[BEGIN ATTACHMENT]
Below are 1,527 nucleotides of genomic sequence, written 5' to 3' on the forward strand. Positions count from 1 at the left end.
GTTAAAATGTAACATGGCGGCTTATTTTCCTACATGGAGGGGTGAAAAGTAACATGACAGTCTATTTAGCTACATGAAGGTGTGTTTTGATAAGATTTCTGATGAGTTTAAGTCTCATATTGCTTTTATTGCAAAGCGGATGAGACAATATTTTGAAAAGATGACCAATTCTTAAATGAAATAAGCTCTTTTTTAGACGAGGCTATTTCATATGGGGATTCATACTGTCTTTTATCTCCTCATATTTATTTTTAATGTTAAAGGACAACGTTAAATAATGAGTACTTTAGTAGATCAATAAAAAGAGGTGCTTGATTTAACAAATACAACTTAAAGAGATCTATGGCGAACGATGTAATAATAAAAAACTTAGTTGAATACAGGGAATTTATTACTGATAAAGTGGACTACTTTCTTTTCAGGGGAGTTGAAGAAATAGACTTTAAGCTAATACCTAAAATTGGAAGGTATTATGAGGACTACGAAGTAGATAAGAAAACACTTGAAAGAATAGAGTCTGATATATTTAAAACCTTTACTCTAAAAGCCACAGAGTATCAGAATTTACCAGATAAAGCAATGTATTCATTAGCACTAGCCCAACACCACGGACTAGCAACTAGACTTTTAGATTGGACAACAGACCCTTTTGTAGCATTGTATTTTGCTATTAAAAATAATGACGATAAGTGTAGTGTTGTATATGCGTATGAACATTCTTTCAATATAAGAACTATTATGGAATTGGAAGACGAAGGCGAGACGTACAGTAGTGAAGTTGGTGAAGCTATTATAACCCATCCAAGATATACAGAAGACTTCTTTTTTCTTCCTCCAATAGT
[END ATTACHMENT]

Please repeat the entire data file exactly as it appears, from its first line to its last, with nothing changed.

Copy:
Below are 1,527 nucleotides of genomic sequence, written 5' to 3' on the forward strand. Positions count from 1 at the left end.
GTTAAAATGTAACATGGCGGCTTATTTTCCTACATGGAGGGGTGAAAAGTAACATGACAGTCTATTTAGCTACATGAAGGTGTGTTTTGATAAGATTTCTGATGAGTTTAAGTCTCATATTGCTTTTATTGCAAAGCGGATGAGACAATATTTTGAAAAGATGACCAATTCTTAAATGAAATAAGCTCTTTTTTAGACGAGGCTATTTCATATGGGGATTCATACTGTCTTTTATCTCCTCATATTTATTTTTAATGTTAAAGGACAACGTTAAATAATGAGTACTTTAGTAGATCAATAAAAAGAGGTGCTTGATTTAACAAATACAACTTAAAGAGATCTATGGCGAACGATGTAATAATAAAAAACTTAGTTGAATACAGGGAATTTATTACTGATAAAGTGGACTACTTTCTTTTCAGGGGAGTTGAAGAAATAGACTTTAAGCTAATACCTAAAATTGGAAGGTATTATGAGGACTACGAAGTAGATAAGAAAACACTTGAAAGAATAGAGTCTGATATATTTAAAACCTTTACTCTAAAAGCCACAGAGTATCAGAATTTACCAGATAAAGCAATGTATTCATTAGCACTAGCCCAACACCACGGACTAGCAACTAGACTTTTAGATTGGACAACAGACCCTTTTGTAGCATTGTATTTTGCTATTAAAAATAATGACGATAAGTGTAGTGTTGTATATGCGTATGAACATTCTTTCAATATAAGAACTATTATGGAATTGGAAGACGAAGGCGAGACGTACAGTAGTGAAGTTGGTGAAGCTATTATAACCCATCCAAGATATACAGAAGACTTCTTTTTTCTTCCTCCAATAGT